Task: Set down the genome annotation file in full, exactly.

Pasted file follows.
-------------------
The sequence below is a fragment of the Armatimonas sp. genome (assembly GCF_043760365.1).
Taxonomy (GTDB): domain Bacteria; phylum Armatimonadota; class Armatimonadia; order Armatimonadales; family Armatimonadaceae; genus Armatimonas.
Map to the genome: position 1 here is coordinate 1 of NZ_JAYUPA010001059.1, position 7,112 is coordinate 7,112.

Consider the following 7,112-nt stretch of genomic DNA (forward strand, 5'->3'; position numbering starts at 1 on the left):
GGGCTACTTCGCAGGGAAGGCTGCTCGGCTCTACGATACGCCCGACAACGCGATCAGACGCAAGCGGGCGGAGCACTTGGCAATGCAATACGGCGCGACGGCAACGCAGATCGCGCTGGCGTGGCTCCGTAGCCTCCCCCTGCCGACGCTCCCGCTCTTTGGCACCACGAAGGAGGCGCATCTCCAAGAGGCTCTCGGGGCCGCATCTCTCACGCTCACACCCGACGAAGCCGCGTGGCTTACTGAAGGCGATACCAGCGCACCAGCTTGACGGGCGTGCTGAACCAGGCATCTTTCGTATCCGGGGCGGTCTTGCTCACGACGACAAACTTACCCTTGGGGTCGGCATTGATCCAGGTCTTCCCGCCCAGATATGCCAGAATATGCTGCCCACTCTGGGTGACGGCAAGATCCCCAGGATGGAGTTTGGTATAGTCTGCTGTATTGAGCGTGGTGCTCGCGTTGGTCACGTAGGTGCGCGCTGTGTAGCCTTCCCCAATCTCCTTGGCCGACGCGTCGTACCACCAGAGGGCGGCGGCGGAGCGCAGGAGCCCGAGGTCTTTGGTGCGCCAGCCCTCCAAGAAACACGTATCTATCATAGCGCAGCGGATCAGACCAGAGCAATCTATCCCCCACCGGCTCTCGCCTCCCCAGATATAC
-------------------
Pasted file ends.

The sequence below is a fragment of the Armatimonas sp. genome (assembly GCF_043760365.1).
Taxonomy (GTDB): domain Bacteria; phylum Armatimonadota; class Armatimonadia; order Armatimonadales; family Armatimonadaceae; genus Armatimonas.
Map to the genome: position 1 here is coordinate 1 of NZ_JAYUPA010001059.1, position 7,112 is coordinate 7,112.

Consider the following 7,112-nt stretch of genomic DNA (forward strand, 5'->3'; position numbering starts at 1 on the left):
GGGCTACTTCGCAGGGAAGGCTGCTCGGCTCTACGATACGCCCGACAACGCGATCAGACGCAAGCGGGCGGAGCACTTGGCAATGCAATACGGCGCGACGGCAACGCAGATCGCGCTGGCGTGGCTCCGTAGCCTCCCCCTGCCGACGCTCCCGCTCTTTGGCACCACGAAGGAGGCGCATCTCCAAGAGGCTCTCGGGGCCGCATCTCTCACGCTCACACCCGACGAAGCCGCGTGGCTTACTGAAGGCGATACCAGCGCACCAGCTTGACGGGCGTGCTGAACCAGGCATCTTTCGTATCCGGGGCGGTCTTGCTCACGACGACAAACTTACCCTTGGGGTCGGCATTGATCCAGGTCTTCCCGCCCAGATATGCCAGAATATGCTGCCCACTCTGGGTGACGGCAAGATCCCCAGGATGGAGTTTGGTATAGTCTGCTGTATTGAGCGTGGTGCTCGCGTTGGTCACGTAGGTGCGCGCTGTGTAGCCTTCCCCAATCTCCTTGGCCGACGCGTCGTACCACCAGAGGGCGGCGGCGGAGCGCAGGAGCCCGAGGTCTTTGGTGCGCCAGCCCTCCAAGAAACACGTATCTATCATAGCGCAGCGGATCAGACCAGAGCAATCTATCCCCCACCGGCTCTCGCCTCCCCAGATATAC